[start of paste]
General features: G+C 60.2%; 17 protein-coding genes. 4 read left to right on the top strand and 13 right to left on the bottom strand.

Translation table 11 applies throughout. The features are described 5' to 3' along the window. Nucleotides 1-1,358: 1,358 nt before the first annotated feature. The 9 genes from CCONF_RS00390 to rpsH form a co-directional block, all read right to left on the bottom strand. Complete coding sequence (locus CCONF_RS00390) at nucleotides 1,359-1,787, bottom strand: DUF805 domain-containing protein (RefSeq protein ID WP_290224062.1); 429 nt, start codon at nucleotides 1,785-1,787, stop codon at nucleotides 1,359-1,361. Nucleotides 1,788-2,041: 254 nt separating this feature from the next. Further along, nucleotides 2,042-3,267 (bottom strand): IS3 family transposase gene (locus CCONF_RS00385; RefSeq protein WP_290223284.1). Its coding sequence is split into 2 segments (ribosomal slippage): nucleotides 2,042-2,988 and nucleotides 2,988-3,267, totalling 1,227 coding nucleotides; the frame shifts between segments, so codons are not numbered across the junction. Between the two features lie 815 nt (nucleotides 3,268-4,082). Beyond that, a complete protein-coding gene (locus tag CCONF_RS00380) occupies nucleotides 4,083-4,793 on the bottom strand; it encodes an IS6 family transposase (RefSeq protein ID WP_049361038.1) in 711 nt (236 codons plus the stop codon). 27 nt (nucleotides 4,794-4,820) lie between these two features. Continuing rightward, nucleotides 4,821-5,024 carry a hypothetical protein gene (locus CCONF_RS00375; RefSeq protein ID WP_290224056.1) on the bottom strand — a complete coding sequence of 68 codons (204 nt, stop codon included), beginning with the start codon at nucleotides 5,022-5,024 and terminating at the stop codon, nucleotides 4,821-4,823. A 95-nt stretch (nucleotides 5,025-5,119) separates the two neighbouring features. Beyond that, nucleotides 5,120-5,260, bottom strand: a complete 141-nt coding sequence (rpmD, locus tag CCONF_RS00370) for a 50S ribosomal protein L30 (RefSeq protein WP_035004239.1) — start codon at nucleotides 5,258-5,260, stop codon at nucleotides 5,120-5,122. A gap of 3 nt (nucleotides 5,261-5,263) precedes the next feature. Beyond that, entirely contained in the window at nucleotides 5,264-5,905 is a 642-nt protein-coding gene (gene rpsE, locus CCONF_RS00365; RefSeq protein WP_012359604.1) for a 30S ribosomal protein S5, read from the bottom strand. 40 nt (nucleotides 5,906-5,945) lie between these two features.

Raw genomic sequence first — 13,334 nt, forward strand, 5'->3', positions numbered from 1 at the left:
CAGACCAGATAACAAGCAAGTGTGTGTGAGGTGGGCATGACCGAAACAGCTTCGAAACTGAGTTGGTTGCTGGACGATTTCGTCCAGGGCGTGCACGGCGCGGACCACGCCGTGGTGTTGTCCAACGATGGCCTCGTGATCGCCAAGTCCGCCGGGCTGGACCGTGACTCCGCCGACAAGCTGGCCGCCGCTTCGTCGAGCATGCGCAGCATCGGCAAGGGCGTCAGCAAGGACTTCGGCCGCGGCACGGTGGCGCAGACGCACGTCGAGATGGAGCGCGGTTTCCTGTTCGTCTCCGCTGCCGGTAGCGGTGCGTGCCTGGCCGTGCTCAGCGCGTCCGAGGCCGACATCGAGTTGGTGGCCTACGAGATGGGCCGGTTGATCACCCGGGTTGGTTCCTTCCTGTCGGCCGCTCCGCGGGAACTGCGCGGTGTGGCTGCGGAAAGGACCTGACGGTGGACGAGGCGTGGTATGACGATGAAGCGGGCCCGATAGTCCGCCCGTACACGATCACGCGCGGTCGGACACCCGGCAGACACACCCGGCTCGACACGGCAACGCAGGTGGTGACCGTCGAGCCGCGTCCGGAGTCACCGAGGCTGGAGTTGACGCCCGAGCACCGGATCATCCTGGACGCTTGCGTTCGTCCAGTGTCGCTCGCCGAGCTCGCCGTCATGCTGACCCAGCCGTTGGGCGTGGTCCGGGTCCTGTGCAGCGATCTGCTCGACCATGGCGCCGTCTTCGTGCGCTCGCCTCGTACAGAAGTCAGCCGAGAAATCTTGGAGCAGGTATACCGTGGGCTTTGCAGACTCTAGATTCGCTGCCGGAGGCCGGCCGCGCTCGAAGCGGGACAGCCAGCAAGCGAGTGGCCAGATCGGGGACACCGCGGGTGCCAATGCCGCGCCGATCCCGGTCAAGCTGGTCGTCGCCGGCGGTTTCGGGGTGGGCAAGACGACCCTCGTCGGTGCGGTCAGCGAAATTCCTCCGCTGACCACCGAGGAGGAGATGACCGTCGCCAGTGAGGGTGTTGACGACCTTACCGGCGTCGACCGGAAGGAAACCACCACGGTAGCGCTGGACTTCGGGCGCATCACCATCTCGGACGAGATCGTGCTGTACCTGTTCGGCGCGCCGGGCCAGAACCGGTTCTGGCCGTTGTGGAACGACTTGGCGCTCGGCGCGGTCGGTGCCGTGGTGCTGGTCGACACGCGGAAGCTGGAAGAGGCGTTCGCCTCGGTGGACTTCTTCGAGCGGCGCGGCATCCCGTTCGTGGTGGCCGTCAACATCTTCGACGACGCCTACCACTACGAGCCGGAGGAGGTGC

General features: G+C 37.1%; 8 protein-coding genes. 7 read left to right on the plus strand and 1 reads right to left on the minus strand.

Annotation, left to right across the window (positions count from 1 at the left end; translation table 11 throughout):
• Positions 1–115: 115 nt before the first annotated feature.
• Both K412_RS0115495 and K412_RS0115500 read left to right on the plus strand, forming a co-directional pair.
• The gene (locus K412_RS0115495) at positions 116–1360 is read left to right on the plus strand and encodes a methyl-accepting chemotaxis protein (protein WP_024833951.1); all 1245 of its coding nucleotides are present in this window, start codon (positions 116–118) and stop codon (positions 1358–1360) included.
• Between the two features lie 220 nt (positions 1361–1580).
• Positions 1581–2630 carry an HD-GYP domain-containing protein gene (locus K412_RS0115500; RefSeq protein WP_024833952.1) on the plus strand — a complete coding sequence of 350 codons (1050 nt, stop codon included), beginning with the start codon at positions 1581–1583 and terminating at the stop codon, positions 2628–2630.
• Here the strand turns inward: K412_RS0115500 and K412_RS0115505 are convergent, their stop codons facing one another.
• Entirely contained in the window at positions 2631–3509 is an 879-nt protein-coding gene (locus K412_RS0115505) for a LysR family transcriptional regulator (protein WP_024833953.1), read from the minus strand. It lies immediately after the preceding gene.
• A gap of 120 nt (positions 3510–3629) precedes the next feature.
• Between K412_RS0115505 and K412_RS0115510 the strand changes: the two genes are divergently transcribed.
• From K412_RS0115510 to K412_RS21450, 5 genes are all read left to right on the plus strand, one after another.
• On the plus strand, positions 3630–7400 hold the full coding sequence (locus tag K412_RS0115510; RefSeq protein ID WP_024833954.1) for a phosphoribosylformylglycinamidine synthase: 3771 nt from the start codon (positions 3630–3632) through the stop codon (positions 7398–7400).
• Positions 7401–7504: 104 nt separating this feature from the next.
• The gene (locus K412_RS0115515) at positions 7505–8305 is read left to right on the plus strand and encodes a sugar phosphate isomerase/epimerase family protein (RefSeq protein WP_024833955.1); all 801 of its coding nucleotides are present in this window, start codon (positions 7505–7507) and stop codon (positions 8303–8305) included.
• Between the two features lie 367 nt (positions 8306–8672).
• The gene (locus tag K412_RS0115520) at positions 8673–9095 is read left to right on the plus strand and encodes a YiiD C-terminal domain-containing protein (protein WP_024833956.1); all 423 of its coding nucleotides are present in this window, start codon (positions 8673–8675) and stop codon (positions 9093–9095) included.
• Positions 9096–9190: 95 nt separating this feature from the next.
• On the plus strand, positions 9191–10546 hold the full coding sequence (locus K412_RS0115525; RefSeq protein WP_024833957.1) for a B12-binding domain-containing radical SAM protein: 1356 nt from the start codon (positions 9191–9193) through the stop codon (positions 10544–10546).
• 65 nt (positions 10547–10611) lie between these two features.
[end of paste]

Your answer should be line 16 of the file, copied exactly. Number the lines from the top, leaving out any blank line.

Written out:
• From K412_RS0115510 to K412_RS21450, 5 genes are all read left to right on the plus strand, one after another.